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Sunday, 17 November 2013

Power and hierarchy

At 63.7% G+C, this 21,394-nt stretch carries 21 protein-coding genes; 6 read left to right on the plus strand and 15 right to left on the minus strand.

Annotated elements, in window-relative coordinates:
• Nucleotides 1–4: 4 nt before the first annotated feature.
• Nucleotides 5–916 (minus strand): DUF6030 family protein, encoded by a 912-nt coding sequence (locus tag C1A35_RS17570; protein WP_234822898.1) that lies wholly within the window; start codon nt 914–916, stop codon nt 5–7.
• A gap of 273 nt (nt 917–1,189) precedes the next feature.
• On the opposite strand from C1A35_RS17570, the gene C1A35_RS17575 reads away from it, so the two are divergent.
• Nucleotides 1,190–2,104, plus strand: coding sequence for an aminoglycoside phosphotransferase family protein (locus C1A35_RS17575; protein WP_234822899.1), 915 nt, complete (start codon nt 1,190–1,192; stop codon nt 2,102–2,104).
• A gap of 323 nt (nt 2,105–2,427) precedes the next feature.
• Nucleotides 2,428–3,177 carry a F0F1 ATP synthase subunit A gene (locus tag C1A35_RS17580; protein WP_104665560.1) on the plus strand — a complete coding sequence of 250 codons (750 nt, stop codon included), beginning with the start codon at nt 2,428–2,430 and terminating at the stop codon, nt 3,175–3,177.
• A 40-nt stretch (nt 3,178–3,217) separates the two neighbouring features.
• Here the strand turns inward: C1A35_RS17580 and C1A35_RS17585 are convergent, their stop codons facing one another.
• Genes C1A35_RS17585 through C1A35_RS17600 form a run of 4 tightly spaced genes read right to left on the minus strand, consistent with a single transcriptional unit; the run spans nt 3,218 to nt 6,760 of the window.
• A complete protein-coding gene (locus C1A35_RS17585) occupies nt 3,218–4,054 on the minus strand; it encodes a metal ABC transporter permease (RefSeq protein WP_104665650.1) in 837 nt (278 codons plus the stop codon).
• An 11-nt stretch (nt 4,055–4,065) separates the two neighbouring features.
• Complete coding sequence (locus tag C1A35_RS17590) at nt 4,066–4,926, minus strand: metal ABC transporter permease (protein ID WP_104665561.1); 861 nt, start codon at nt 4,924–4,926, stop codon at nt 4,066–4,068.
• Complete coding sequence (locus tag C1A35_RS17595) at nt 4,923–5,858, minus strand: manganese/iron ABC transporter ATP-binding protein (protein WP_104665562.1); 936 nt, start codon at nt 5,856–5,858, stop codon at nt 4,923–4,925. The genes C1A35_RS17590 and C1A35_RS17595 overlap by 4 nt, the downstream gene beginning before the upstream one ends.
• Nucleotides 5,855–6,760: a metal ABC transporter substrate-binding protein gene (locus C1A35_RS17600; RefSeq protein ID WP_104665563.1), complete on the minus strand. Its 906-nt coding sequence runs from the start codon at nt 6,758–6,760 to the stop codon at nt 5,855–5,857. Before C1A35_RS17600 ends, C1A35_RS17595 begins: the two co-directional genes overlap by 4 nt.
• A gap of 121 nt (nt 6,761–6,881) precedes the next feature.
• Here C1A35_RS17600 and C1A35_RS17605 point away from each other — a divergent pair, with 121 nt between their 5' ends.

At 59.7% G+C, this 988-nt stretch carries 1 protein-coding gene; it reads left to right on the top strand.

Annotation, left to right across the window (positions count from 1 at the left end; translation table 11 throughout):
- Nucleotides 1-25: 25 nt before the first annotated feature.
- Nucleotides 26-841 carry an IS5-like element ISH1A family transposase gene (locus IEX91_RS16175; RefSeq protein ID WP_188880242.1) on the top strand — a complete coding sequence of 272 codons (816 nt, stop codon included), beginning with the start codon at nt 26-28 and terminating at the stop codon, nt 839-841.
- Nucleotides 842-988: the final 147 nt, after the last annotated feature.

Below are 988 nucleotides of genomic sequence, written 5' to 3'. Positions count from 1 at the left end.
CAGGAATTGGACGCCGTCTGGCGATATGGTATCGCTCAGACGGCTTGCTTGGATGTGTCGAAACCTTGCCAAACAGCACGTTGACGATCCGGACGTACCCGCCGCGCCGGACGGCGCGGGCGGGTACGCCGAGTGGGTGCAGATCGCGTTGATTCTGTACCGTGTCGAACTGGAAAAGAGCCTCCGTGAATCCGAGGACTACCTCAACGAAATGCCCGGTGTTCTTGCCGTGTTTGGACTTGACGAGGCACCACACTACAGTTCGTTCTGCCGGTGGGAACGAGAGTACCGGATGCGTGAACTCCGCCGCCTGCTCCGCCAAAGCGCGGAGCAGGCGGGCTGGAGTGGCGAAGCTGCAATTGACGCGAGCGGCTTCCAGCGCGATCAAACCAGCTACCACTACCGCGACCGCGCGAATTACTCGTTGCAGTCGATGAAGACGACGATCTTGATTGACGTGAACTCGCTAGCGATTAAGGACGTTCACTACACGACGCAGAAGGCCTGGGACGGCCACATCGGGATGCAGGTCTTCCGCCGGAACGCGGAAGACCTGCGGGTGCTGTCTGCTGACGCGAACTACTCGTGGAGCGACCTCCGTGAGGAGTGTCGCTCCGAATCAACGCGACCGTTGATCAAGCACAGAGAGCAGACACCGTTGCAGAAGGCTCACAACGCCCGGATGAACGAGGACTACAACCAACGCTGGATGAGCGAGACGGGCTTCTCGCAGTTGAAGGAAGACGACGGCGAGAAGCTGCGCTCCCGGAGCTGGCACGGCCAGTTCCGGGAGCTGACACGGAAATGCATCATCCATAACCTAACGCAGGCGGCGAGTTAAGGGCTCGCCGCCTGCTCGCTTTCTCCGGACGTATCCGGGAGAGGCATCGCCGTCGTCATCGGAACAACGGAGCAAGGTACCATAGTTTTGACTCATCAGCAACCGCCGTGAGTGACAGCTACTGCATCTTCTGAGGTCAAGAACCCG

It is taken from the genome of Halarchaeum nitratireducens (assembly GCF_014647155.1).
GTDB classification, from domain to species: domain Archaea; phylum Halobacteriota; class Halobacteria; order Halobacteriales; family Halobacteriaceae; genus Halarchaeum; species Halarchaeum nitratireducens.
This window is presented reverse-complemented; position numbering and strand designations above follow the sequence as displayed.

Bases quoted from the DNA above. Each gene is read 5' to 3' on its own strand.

In my view power creates hierarchy and hierarchy creates power the two are very inter changeable and are negative ideas in my opinion on the workers movement. I don’t think creating power or hierarchy even if with the best intentions should be our aim. We don’t want to create a movement in the image of the e existing one we should be looking to replace it with non hierarchical structures if possible. Take the NUS the National Union of Students in the UK for example. The National Union of Students (NUS) is designed to filter, control, pacify and compromise the student movement. It is a way of disempowering students trying to fight together for radical social change and for defending and extending the right to knowledge and education for all. Within the union, energy has been directed at struggling against right-wing bureaucrats for control of the union, instead of organising as students to fight the battles we need to win. The union’s hierarchical structures divide and alienate us, thereby stopping us from being an effective force for change. What happens when you run for an election? Either you win, and are set apart from your comrades, have your time wasted in pointless meetings, and through your position of authority inevitably become an obstacle for students to overcome, or you lose and continue to have no voice. The union’s democratic centralist structure means that we spend more time trying to make something ‘policy’ than actually organising around our real experiences and needs. The recent governance review proposals, and their unwavering support from the NUS elite, are an unsurprising attack on the ‘democracy’ of NUS [see http://resource.nusonline.co.uk/media/resource/NUS_New_Governance.pdf for details]. These illustrate the extent to which the union is controlled by those who do not see its role as being to facilitate a militant collective student movement. However, the problem is deeper than just the control of the union by careerist right-wingers. These latest changes are not particularly significant in themselves, but they simply offer us an opportunity to draw attention to the inherent problems with the structures of the union. Indeed, if the union was controlled by the radical left it would still be a structure to organise the student struggle from outside of the actual experiences and struggles of us as students and, as in increasingly the case, simultaneously as workers. The very existence of the union is fundamentally in opposition to a real collective mass movement based on our real needs. Within NUS, left-wingers have attempted to push the union to fight for some of our needs as students/workers. For example, Education Not for Sale, a left-wing faction, has argued for NUS to resume its commitment to free education and grants for all funded by taxation of the rich. They have not been very successful due to the current stronghold of the right in NUS. However, even if they had been/will be successful on this issue, as long as the power and organisation continues to takes place in the hierarchies, conference halls and offices of the union it will not actually be based on our real needs and we will not have power in deciding our own course of action. Hierarchy is a systematic, organised division of people in a ranked way, so that they are divided into superiors and subordinates. These are INSTITUTIONAL ROLES, where it is the job of some to give orders, and of others to take they (whilst perhaps giving them to others further down the chain). There is a hierarchy between bosses and workers, because bosses give the orders, and workers take them. It’s just the same as the state, there is a hierarchy between the state and its subjects, because the government makes the laws, and the subjects obey them. If you want to stay within the area of the workplace, you have to take orders from above. If you want to stay within the area of the state, you have to do the same. Now, compare this to a democratic workplace assembly. Sure, sometimes a minority get outvoted on an issue, and have to decide between quitting, striking or going along with the majority. Other times it will be a different minority. But they all have an equal say. There is no institutional division between order givers and takers, managers and executants etc. Now, you are right in one sense of the word to say that there is always hierarchy, in that there is always some people who don't get there way, and may have to do something they don't like, or else face some sanction, even if just non-cooperation (which can be just as coercive in its effects). But when classical anarchists talk about hierarchy, they talk about an institutional structures which I think is spot on in my experience you see it in all political parties and trade unions today and reflected in society as a result. Now, it doesn't take a genius to tell the difference between hierarchical and horizontal social structures. HIERARCHICAL STRUCTURE: Organised in a pyramid. It is the institutional role and exclusive right of those at the top to give orders to those lower down Boss | V Upper Management | V Lower management | V Manual Workers (The | and V is supposed to look like an arrow) Those further down the chain take orders from those higher up, and have no institutional influence on the decisions of those further up. Now compare this to a workplace ran by a democratic assembly of all who work there (lets not get into side issues of feasibility or efficiency right now). Everyone has a say, everyone has a vote, no one has any more power, and there is no systematic division into those whose job it is to command and those whose job it is to obey. For me hierarchy and power are tied up within the capitalist system and its order of things to remove capitalism we must look to bring about the end of power and all forms f hierarchy in my opinion. They are both corrupting influences and not beneficial to anti capitalists who wish to change society. We do not lead to be lead all the time we can and should act and think for ourselves in conclusion.